In the program, we were hit over the head that big pharma were the baddies and the PBS the goodies. From a simple viewpoint, this seems obvious – getting drugs at lower cost is good.

    However, this isn’t the whole story. One thing that wasn’t made clear is that the PBS has never invented a single drug and never will. The only reason the argument exists is because big pharma made the investment to create new drugs. No useful drugs = no benefits = no reason to argue over cost.

    This is relatively unimportant if your view is that medical research won’t create many new useful drugs, but few people argue with this. This kind of research costs big bucks, most of which are wasted on red herrings. If we want the benefits, we have to be willing to pay companies good profits for their research risks.

    What is of more value to customers? Cheaper inferior drugs today or the possiblility of much better but more expensive drugs tommorow. If I was dying of cancer or AIDs, I’d want the better drugs, but the government seems to have defaulted to the former position that I’d want the cheaper ones.

    In the case of the PBS, there’s an argument to be made that we get the best of both worlds. The benefits of innovation spending without the costs. We get a free ride from the Americans.

    However, this kind of thinking has implications for our own innovative industries. If we’re unwilling to pay the price for innovation here (or abroad), we won’t reap the benefits of new, lucrative companies.

    I think this goes a long way towards explaining why Australia doesn’t now and probably never will have a lot of large, dynamic, innovative companies.

  6. The PBS isn’t designed to invent innovative drugs just that we pay a fair price. Drug companies are in the business to make money. A lot of the tactics they have used have been unethical. They have hidden important information about dnagerous side-effects, made sure researchers didn’t tell anyone etc etc.
    There have been some important innovations that have come from Australian researchers. Universities need money to support their work, from the basic sciences up. The population of Australia does mean that some trials are more difficult to conduct but it is WRONG to say that because drug companies are profitable that means they are innovative, except perhaps in marketing in which they excel

  7. sp

    I’m not saying that drug companies aren’t in business to make money. Just that they are an important source of innovation. Nobody is going to invest private money into risky research without the possibility of big rewards. Why would they?

    I know the PBS isn’t designed to create drugs. It’s designed to make them cheaper. You can’t have both though – cheaper drugs and more research dollars (unless you take a free ride from other countries).

    I’ve got no problem with funding government research. Why deny the possibility of private research as well though by artificial price constraints?

    The point is that universal appreciation of the PBS says a lot about Australia’s cultural attitude to innovation. That is – we’re unwilling to pay for it. This seems to be true of both public and private innovation.

  8. And it’s not wrong to say profitable drug companies are innovative. They are, plain and simple. That’s why we want their products. If we didn’t, there’d be no purpose for the PBS.

    “A lot of the tactics they have used have been unethical.”

    Perhaps, but a lot of their products save lives. What has this got to do with prices anyway? If they’re doing something illegal, prosecute them.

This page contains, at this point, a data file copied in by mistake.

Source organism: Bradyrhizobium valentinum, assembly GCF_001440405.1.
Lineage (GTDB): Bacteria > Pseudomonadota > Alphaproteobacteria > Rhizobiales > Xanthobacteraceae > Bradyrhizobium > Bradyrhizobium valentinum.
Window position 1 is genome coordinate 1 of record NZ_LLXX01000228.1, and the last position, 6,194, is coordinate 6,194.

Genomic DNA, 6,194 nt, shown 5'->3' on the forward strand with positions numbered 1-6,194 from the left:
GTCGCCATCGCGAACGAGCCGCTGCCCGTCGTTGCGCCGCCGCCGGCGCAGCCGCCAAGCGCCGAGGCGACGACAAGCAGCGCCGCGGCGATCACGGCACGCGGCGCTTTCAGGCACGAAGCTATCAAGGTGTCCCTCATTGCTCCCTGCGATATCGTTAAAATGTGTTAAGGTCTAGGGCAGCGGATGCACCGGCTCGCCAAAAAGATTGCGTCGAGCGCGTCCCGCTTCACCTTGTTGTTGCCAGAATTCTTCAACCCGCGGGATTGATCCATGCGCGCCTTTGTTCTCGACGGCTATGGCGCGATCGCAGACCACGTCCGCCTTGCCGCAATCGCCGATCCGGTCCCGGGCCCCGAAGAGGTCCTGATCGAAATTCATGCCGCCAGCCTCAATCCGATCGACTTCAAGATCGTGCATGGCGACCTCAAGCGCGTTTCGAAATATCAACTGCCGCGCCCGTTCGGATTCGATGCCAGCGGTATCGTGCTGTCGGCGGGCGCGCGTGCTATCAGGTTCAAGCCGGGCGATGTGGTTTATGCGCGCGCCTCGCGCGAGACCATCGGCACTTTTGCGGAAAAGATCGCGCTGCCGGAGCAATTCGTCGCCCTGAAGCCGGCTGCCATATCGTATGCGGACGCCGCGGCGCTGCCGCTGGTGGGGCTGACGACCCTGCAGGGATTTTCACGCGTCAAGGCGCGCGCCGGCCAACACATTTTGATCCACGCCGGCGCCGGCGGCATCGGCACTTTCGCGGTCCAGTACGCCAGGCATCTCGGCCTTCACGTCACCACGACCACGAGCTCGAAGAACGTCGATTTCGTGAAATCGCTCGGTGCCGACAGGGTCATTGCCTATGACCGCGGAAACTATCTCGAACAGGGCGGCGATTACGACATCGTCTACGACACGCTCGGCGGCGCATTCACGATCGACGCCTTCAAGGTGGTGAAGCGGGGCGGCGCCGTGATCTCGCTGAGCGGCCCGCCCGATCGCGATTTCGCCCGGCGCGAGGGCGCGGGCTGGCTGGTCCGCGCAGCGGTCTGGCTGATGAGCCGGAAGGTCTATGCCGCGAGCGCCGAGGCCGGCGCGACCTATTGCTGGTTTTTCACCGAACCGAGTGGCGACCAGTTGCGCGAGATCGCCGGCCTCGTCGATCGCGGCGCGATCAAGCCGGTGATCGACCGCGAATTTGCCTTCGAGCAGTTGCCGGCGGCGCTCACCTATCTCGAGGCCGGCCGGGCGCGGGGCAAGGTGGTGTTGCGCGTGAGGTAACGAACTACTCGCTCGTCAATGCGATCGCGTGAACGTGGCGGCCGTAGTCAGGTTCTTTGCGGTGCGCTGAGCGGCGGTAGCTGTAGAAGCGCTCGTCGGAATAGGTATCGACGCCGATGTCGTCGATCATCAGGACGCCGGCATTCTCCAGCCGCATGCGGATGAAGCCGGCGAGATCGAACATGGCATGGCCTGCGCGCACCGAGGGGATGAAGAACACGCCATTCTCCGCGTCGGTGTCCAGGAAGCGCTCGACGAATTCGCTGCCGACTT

9. There an aweful lot more to producing a new drug than research, eg manufacturing, clinical trials, quality assurance, testing. These other things are most of the expense. Government funding doesnt seem the best way to deal with these other things.

  10. Most of the “innovation” by drug companies is about getting round each other’s patents – the huge majority of new drugs are variants of each other with arguable benefits.

    The “wellness” research on preventative health is fundamentally important and driven by government, universities and foundations because there ain’t no money in it. Although CSIRO has found a handy private enterprise source in food companies, fuelled by important research into areas like cruciate vegetables, fibre, cholesterol, exercise and Omega 3 fish oil, carried out by a chain of institutions around the world which publish and share in the good old scientific tradition because there’s no profit in secrecy.

    Just ask yourself which research dollars will actually lead us to lead longer healthier lives… the prevention or the cure?

    I think the Australian medical research community would become very angry at the idea we are punching beneath our weight, or that we lack innovation. Ironically, one reason why we don’t do tablets is that the US FDA accreditation system is slow, cumbersome and expensive.

    And let’s not forget lithium. And spina bifida. And malaria. And surgical techniques. And our public health activity to limit the spread of AIDS. And even the evolution of casemix.

  11. David. You seem to be arguing a different thing, which is that the patent system is broken. I’d tend to agree, but this is the government’s fault, not companies, who have a responsibility to shareholders to maximise their investment.

    Australia does punch below its weight in innovative industries, not innovation. This isn’t only true in medical science but most industries.

    Australian researchers seem to agree, as they often complain they have to take their research overseas. Why? Because Australians are unwilling to pay for innovation. The PBS is a perfect example.

  12. PK,

    Whether or not Australians are willing to pay for innovation is debateable, and furthermore not relevant to the PBS.

    Australian pharma companies do not develop drugs to sell into the Australian marketplace alone. If they did, you would be correct in asserting that the PBS restricts the returns to R&D, thus stifling innovation.